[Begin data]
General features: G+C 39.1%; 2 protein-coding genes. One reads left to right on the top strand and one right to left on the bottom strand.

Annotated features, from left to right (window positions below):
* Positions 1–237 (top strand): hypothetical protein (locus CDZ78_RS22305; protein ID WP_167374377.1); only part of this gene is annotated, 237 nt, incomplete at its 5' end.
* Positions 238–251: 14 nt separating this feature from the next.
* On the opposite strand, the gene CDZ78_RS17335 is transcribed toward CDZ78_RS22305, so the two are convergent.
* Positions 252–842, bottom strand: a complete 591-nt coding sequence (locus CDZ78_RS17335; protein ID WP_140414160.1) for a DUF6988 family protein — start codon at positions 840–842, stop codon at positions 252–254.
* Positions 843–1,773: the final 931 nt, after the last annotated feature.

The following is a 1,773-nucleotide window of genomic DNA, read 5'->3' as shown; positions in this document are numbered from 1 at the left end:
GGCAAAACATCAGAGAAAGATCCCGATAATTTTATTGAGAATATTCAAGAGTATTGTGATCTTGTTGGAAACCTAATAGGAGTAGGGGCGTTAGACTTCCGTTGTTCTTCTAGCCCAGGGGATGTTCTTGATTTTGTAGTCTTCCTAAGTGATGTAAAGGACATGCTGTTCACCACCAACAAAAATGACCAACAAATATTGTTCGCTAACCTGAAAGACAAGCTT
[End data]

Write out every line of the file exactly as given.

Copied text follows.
General features: G+C 39.1%; 2 protein-coding genes. One reads left to right on the top strand and one right to left on the bottom strand.

Annotated features, from left to right (window positions below):
* Positions 1–237 (top strand): hypothetical protein (locus CDZ78_RS22305; protein ID WP_167374377.1); only part of this gene is annotated, 237 nt, incomplete at its 5' end.
* Positions 238–251: 14 nt separating this feature from the next.
* On the opposite strand, the gene CDZ78_RS17335 is transcribed toward CDZ78_RS22305, so the two are convergent.
* Positions 252–842, bottom strand: a complete 591-nt coding sequence (locus CDZ78_RS17335; protein ID WP_140414160.1) for a DUF6988 family protein — start codon at positions 840–842, stop codon at positions 252–254.
* Positions 843–1,773: the final 931 nt, after the last annotated feature.

The following is a 1,773-nucleotide window of genomic DNA, read 5'->3' as shown; positions in this document are numbered from 1 at the left end:
GGCAAAACATCAGAGAAAGATCCCGATAATTTTATTGAGAATATTCAAGAGTATTGTGATCTTGTTGGAAACCTAATAGGAGTAGGGGCGTTAGACTTCCGTTGTTCTTCTAGCCCAGGGGATGTTCTTGATTTTGTAGTCTTCCTAAGTGATGTAAAGGACATGCTGTTCACCACCAACAAAAATGACCAACAAATATTGTTCGCTAACCTGAAAGACAAGCTT